You’re Wondering Now, What To Do

Now you know this is the end—of shuttle. Today marks the first anniversary of the last-ever landing of a space shuttle, concluding that space program forever. Atlantis landed before dawn in Florida on July 21, 2011, and Anna stayed up very late in California to watch it on NASA-TV.

Click HERE for our slideshow at The Huffington Post.

If you remember that black-and-white image of Neil Armstrong stepping onto the Moon’s surface, if you can recall images from the news coverage of the Challenger accident, if it ever crossed your mind that it might be fun to go to space, if you’ve realized that one of those bright dots moving in the night sky is the International Space Station or thought maybe there’s more to the universe for people to see, think of what this anniversary means: the end of U.S. manned spaceflight. As of today, the United States does not have, on its own, the capability to launch a human being into orbit or beyond.

A year ago, on July 8, 2011, space shuttle Atlantis lifted off right in front of our eyes at Kennedy Space Center. We saw the plumes, heard and felt the fundament-shaking roar of the engines and solid rocket boosters, and felt the heat waft over us. The orbiter rose into the cloud cover. The crew of four—Chris Ferguson, Doug Hurley, Sandy Magnus (a fellow Illinoisan), and Rex Walheim—completed the last shuttle mission to the International Space Station, spending more than twelve days circling two-hundred miles above our heads. A year ago, the crew woke to the song “God Bless America” and begin their descent. Upon landing, Commander Ferguson said, “After serving the world for over 30 years, the shuttle has earned its place in history, and it has come to a final stop.”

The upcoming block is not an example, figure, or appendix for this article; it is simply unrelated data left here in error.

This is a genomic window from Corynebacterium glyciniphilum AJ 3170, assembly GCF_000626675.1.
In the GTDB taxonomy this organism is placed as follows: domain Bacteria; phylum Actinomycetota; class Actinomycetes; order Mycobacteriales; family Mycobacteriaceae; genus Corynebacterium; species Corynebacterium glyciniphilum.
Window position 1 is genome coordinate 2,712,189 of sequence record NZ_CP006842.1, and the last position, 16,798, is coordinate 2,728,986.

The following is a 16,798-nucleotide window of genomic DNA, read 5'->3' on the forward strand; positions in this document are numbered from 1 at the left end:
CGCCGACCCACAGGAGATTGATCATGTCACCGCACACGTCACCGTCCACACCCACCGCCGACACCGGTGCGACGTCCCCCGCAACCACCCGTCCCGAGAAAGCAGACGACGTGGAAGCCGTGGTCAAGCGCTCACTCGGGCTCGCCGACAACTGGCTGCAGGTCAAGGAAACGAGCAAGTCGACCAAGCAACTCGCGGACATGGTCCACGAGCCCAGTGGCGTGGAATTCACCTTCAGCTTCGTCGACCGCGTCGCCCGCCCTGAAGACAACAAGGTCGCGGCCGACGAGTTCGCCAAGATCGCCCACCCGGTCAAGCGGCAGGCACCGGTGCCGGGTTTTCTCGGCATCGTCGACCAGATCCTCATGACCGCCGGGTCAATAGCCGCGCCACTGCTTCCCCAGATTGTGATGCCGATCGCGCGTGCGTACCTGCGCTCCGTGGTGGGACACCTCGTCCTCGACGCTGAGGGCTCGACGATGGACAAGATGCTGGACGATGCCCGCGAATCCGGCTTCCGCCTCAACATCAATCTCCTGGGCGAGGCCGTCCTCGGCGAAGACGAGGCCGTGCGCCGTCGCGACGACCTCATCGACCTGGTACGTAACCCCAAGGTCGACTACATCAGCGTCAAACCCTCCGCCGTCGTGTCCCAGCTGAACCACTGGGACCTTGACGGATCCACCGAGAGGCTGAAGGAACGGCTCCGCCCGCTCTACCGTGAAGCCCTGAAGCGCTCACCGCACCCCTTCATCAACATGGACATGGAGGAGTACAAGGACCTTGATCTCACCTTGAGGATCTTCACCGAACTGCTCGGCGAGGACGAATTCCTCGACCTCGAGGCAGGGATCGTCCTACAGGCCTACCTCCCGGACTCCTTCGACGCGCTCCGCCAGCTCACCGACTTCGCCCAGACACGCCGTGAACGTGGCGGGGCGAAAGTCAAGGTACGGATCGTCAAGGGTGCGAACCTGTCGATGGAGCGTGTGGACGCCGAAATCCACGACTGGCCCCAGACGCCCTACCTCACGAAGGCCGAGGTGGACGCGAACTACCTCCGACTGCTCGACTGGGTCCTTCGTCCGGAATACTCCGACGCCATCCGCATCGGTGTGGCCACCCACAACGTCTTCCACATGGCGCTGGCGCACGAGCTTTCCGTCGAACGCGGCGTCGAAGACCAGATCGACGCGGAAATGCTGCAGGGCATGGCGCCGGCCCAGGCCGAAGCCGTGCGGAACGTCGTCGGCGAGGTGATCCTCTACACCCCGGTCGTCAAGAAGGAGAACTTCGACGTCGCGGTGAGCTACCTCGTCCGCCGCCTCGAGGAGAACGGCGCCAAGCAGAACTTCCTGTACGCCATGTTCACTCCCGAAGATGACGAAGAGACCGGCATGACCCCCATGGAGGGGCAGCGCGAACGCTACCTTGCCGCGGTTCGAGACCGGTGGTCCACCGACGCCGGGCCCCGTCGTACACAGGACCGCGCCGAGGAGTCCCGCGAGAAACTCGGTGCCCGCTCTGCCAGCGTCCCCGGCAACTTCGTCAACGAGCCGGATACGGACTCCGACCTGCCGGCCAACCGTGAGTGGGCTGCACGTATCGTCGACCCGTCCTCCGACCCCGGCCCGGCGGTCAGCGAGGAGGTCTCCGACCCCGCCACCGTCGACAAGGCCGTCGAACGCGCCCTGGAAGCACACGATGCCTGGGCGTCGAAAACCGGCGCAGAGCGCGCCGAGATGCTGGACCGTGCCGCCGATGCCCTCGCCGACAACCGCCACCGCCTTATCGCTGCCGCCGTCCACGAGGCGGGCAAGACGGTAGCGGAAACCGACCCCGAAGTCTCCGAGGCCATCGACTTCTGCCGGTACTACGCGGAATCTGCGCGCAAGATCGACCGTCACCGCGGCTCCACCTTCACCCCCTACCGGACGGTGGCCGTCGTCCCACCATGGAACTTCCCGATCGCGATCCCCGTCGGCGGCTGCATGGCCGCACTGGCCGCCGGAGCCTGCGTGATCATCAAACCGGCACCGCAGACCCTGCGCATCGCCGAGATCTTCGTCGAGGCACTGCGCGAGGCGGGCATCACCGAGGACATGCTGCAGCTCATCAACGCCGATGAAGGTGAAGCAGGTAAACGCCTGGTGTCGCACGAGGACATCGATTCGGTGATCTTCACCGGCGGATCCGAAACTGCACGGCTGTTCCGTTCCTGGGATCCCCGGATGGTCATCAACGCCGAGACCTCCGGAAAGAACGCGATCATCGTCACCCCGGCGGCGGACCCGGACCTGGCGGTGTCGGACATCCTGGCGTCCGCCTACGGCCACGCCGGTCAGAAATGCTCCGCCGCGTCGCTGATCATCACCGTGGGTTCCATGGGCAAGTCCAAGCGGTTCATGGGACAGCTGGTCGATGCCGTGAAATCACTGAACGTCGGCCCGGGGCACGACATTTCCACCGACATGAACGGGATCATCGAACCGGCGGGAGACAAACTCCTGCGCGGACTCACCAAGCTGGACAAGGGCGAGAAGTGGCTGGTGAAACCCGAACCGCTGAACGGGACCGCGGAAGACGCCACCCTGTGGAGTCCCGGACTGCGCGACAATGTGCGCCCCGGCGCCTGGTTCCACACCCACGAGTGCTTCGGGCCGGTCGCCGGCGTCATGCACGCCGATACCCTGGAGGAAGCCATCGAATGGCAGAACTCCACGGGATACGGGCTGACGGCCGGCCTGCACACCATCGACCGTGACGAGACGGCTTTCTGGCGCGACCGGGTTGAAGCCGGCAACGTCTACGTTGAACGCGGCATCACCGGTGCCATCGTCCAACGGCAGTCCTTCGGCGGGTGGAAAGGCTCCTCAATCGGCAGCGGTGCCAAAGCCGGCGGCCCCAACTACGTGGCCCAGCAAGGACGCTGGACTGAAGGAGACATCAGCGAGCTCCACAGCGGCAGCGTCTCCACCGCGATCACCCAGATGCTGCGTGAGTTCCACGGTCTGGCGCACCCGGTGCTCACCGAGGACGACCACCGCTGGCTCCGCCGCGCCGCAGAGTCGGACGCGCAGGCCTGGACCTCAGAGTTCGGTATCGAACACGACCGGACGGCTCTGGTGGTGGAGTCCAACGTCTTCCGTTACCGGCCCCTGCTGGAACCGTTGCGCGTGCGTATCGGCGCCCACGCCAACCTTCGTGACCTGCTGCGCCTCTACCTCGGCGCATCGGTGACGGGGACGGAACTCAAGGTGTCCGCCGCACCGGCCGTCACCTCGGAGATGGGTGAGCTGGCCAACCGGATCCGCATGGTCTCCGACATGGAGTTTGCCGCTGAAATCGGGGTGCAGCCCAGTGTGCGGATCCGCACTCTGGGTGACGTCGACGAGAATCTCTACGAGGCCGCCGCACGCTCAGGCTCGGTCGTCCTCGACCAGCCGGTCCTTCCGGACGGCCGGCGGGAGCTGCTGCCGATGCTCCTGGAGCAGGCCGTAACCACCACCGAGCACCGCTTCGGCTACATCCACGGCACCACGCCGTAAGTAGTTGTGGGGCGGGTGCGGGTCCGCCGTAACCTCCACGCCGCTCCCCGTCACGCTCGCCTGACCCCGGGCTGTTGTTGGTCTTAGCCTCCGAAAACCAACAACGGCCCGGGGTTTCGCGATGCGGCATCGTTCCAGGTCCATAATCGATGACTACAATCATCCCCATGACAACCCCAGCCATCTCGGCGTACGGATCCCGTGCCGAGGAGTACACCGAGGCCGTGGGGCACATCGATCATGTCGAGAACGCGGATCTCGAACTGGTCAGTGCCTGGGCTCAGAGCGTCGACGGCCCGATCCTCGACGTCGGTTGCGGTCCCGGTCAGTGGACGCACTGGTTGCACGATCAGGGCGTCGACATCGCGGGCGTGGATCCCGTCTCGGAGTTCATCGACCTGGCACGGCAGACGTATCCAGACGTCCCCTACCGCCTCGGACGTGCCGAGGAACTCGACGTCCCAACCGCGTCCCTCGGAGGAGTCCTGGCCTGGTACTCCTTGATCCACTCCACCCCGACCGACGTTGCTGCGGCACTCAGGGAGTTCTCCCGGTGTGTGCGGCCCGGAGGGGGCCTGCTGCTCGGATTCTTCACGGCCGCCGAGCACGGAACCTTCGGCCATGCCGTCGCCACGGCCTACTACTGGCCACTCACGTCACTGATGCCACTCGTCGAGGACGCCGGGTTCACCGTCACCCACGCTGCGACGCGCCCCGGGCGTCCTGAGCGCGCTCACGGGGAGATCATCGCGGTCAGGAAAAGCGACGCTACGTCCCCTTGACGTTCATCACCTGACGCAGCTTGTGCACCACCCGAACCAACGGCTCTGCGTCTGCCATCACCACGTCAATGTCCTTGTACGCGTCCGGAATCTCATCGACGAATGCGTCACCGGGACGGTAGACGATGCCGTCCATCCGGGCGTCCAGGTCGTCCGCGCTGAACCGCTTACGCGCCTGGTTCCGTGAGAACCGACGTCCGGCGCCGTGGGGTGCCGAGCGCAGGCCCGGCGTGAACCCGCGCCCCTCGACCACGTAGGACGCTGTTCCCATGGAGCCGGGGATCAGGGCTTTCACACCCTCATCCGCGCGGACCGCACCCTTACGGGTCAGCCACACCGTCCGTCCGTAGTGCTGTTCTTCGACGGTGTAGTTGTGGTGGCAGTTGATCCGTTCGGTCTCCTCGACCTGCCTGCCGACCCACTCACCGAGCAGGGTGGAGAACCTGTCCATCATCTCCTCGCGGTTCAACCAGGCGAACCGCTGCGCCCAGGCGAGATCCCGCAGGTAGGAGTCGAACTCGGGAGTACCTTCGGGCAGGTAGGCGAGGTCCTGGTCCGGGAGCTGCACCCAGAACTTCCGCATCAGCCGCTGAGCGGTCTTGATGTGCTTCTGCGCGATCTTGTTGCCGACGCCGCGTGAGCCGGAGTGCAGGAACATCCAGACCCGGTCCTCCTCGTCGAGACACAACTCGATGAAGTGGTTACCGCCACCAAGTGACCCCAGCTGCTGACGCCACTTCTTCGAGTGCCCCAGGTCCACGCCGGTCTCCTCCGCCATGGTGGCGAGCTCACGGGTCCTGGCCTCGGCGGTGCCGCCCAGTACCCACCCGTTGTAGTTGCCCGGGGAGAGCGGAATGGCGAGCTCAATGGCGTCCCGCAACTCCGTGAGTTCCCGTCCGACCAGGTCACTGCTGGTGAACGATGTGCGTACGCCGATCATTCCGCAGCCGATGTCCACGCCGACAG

On the anniversary of that launch, we shared our slideshow with The Huffington Post. You can click HERE to scroll through those photos we took.

We also wrote a series of posts about our trip to the Space Coast for that launch, which included some amazing pre-launch, launch, and even post-launch activities, like a personal tour of Endeavour in de-processing, seeing SpaceX’s Dragon capsule (a possible corporate way to at least low-Earth orbit), and watching the last shuttle solid rocket booster hauled in from the Atlantic Ocean. You can read those posts HERE.

In case you haven’t watched our video of that launch, we’ve included it below, too. We’ll never again see anything quite like it in real life.

Leave a Reply

Fill in your details below or click an icon to log in: Logo

You are commenting using your account. Log Out /  Change )

Twitter picture

You are commenting using your Twitter account. Log Out /  Change )

Facebook photo

You are commenting using your Facebook account. Log Out /  Change )

Connecting to %s